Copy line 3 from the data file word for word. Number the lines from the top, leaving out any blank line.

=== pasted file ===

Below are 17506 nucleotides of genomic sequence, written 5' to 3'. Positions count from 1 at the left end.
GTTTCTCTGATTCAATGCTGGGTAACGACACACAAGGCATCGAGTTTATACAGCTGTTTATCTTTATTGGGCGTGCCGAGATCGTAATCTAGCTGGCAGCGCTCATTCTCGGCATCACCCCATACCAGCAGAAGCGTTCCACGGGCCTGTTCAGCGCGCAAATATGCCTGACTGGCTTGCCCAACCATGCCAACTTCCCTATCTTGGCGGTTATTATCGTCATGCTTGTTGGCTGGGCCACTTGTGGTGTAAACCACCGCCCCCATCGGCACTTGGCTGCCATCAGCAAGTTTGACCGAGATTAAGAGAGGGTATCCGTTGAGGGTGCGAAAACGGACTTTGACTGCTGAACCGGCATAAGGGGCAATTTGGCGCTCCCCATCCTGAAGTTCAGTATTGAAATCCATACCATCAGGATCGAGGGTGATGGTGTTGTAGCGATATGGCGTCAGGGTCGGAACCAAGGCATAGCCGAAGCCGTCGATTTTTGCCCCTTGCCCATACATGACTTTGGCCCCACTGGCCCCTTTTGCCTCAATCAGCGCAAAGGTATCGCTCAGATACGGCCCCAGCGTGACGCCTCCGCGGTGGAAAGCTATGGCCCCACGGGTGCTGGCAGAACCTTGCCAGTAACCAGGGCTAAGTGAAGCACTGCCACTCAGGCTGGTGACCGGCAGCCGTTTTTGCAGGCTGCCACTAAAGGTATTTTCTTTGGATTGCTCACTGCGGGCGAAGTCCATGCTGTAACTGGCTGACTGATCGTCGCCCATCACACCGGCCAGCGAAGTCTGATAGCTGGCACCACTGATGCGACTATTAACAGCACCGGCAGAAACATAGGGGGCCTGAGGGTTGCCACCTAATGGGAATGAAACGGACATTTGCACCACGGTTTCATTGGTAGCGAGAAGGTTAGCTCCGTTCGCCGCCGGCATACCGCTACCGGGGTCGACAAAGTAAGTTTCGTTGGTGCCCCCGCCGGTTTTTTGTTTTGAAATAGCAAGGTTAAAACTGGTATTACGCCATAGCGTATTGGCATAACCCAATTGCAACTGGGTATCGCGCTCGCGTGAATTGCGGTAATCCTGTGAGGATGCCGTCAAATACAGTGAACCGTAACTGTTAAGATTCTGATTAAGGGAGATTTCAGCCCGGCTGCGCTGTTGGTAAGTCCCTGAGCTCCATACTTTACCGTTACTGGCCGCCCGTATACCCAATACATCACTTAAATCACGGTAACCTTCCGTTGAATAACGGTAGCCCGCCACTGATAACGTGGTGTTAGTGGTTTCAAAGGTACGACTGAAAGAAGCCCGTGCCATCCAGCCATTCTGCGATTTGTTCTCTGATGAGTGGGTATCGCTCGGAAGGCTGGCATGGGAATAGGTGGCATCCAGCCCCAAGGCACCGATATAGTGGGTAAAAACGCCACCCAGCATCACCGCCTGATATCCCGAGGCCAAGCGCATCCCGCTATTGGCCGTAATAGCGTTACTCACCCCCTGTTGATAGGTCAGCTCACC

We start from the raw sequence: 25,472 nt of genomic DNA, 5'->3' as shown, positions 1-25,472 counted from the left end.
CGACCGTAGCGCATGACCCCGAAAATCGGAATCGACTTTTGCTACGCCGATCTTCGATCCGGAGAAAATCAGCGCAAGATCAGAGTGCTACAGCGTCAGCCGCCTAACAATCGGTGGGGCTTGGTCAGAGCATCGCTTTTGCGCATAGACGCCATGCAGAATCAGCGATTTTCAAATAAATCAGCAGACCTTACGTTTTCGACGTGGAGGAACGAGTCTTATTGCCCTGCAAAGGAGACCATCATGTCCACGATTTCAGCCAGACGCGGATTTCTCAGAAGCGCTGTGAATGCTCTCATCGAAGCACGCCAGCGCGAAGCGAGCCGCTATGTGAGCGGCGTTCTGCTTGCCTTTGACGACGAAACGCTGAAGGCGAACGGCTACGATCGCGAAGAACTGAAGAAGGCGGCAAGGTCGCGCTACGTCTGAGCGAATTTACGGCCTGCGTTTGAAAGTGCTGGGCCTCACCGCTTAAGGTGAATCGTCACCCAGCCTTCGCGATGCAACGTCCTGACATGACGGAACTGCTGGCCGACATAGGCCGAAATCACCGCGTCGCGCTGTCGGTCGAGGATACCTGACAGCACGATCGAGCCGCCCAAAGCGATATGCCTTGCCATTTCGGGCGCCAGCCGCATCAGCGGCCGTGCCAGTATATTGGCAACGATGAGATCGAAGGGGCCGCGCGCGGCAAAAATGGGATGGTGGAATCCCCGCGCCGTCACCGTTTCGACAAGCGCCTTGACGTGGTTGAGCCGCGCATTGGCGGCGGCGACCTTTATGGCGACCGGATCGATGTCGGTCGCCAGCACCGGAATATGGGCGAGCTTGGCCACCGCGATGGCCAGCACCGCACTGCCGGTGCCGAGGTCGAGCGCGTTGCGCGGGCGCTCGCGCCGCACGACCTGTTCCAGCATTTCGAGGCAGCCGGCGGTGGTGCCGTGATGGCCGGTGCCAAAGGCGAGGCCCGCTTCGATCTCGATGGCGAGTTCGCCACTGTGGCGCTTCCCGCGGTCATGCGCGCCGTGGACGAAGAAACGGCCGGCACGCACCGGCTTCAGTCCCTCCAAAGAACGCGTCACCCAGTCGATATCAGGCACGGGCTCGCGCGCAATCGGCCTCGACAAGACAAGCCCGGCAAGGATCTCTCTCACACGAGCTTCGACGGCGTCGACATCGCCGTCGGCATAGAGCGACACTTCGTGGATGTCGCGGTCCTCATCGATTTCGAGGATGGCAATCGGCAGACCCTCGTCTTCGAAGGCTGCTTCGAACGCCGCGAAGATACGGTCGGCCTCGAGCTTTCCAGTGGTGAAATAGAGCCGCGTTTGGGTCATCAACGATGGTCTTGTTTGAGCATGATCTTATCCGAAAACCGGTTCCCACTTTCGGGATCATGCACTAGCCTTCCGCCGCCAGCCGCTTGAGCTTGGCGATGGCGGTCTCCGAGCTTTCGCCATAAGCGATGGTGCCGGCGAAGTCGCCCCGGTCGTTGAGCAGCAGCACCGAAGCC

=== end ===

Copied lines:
We start from the raw sequence: 25,472 nt of genomic DNA, 5'->3' as shown, positions 1-25,472 counted from the left end.